They called him "Dog" or
Not as in, "man, he's a real
dog," or "man, he really dogs it."
He was known as Dog as in, "man's best
It not man's best friend,
Tony Perez certainly was the Cincinnati Reds best friend during a
standout career from 1965 through 1976.
Tony Perez was a popular
favorite of the fans when he played in Cincinnati. An even-tempered,
always-smiling big Cuban, Perez earned the fans' love with his ability
to get runners home.
"If the game goes long
enough," said Dave Bristol, the Reds manager from 1967 through
1969, "Tony Perez will find a way to win it." And many, many times he
did. For 11 consecutive years he batted-in at least 90 runs
each season, and in one nine-year
stretch he averaged 104 RBI.
Much of that time he was batting behind Johnny Bench who led the National League three
different times in RBI during the 1970s.
Perez was a genuine superstar
when he played in Cincinnati, but for some unexplainable reason he
ranked behind Bench, Pete Rose and Joe Morgan. Perhaps Bench summed up
Perez's demeanor and easy-going manner best when talking one day about
the Reds publications which featured pictures of the top players.
"They've got me on the cover
of the media guide," Bench said. "They've got Pete on the score book and Joe on the
yearbook. And Tony ... he
really doesn't care."
While Bench, Morgan and Rose
all competed for "ink" in their own ways, Perez sat back and watched. He
said it never bothered him.
"It was tough in the
beginning," Tony said. "But I didn't care. Rose is big, then Bench and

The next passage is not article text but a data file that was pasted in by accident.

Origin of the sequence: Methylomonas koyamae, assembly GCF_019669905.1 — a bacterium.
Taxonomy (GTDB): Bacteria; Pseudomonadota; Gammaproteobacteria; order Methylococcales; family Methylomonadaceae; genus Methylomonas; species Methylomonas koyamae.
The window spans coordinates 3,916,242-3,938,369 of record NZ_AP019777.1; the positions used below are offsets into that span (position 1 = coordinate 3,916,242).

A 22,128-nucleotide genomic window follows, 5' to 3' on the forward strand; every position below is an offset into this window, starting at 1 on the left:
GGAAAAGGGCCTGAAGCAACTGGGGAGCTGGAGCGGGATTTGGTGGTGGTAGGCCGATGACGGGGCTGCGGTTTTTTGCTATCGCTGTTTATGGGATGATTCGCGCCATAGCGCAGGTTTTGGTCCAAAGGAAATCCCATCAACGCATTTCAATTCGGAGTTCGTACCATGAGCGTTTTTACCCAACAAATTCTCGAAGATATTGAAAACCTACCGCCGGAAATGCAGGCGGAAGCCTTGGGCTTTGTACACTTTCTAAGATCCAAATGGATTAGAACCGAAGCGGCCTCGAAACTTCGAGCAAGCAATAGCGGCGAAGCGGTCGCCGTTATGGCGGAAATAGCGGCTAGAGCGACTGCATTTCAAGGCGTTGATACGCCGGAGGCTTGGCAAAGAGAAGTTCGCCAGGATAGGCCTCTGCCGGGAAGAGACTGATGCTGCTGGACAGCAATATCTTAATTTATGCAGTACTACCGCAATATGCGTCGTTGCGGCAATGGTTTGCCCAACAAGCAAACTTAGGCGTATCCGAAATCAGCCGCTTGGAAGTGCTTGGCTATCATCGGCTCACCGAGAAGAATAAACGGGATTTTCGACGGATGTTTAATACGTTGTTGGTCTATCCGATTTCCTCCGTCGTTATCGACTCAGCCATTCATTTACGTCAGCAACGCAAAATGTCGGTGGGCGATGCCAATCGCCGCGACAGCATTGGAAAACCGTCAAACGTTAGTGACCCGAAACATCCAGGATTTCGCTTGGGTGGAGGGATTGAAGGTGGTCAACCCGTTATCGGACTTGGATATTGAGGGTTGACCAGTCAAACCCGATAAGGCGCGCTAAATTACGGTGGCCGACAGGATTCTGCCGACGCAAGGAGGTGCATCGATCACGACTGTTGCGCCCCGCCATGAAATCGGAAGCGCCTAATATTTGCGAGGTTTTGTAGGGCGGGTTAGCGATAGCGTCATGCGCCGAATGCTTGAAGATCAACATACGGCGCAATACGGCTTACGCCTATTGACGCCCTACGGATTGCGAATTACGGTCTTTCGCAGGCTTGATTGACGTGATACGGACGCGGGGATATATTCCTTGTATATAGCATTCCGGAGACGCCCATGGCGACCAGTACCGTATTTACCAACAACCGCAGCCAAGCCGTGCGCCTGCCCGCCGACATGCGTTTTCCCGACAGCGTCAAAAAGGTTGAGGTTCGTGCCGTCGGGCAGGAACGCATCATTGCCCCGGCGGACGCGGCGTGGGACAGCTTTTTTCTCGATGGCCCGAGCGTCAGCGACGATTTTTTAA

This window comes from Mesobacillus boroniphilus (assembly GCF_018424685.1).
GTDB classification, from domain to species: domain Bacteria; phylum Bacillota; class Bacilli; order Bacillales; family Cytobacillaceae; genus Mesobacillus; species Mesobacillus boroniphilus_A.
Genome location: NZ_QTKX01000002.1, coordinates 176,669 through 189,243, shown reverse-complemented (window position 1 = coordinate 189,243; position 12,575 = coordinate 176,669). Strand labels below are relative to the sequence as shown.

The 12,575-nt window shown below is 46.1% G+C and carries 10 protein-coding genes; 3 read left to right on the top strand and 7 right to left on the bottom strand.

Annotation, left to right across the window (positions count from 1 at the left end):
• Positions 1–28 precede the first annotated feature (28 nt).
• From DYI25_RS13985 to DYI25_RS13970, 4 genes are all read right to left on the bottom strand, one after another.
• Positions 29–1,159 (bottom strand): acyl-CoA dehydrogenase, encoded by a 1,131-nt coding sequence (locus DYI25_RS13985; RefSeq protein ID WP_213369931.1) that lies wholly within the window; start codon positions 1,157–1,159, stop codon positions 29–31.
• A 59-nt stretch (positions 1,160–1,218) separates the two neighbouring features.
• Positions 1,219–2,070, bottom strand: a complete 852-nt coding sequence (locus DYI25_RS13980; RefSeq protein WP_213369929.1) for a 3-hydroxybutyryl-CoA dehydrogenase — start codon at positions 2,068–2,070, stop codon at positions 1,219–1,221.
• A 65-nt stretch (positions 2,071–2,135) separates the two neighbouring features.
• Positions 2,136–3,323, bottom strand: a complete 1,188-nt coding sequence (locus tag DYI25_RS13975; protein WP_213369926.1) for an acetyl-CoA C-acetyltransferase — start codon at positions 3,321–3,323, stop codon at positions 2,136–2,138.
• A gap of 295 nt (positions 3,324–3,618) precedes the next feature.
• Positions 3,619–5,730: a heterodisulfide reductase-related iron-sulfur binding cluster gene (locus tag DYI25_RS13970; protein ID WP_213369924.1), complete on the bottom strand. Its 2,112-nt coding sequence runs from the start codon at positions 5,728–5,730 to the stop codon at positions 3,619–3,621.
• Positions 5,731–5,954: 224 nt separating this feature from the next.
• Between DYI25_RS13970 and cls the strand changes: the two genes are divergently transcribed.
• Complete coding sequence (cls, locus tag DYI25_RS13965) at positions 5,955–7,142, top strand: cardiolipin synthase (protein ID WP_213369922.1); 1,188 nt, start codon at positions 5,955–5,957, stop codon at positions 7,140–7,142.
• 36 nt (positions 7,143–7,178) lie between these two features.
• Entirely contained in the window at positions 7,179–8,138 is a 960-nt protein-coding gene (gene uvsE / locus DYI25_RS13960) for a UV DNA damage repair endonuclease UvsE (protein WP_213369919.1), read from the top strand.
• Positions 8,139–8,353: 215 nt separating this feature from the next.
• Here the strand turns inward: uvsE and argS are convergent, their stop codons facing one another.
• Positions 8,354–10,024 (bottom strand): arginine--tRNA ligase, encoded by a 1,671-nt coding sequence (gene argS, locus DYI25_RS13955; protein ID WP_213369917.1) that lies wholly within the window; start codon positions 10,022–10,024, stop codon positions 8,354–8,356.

Morgan. Am I jealous? No, it never hurt my feelings.
"Whatever the fans think, I
never think of myself as fourth or as any number."
Asked once how he thought of
himself, his answer was consistent with his stylish manner.
"Just happy to be part of
baseball," Tony said. "And proud. Proud of my runs batted in. And
because I think I do my job. It was never important to me to be number
While he may have played
fourth fiddle in some respects, there was no doubt how his teammates
felt about him.
"With a man in scoring
position, and two out, whom would I want up there?" Rose asked himself.
"More than anybody else on
the team?" he was asked.
"More than anybody else in
baseball," Rose replied.
"More than yourself?" "More
than myself." Indeed, that is high praise. Tony Perez will long be remembered for many home runs
and many runs batted in with the Reds, but the three home runs he hit
during the 1975 World Series stand out in a big way.
He went into Game No. 5
hitless in 15 times at the plate. But suddenly, the sure out in the
middle of the Reds lineup
blasted two big shots out of the park.
"He finally joined the people
he belongs with," wrote Jim Murray, the nationally syndicated columnist
from Los Angeles, "the Ruths, Gehrigs, Mantles, Berras ... "
Then in the seventh game he
hit his biggest. The Reds had blown Game No.6 and, after a couple of
innings of Game No.7, it looked like Boston would win the World Series.
But in the fifth inning with
a man on base, Perez got the Reds back into contention. Down 3-0 at the
time, Perez wasn't fooled by Bill Lee's bloop ball.
Instead, he jumped all over it, rifling a shot over Fenway Park's Green
Monster in left center field. The Reds were on the way back thanks to
Perez, and they went on to win the game in the ninth inning.
After the 1976 World Series
it was time for the Reds to make a decision. Danny Driessen, a young
infielder, was challenging for a chance to play. By now Perez was 35
years old and the Reds couldn't guarantee him he would play regularly in
1977. So he gave his approval and the Reds traded Tony to the Montreal Expos.
He had three good years there and then moved on to the Boston Red Sox.
When Perez returned to
Cincinnati for the first time as a member of the Expos, he was given a
five-minute standing ovation. There was no doubt for what his nickname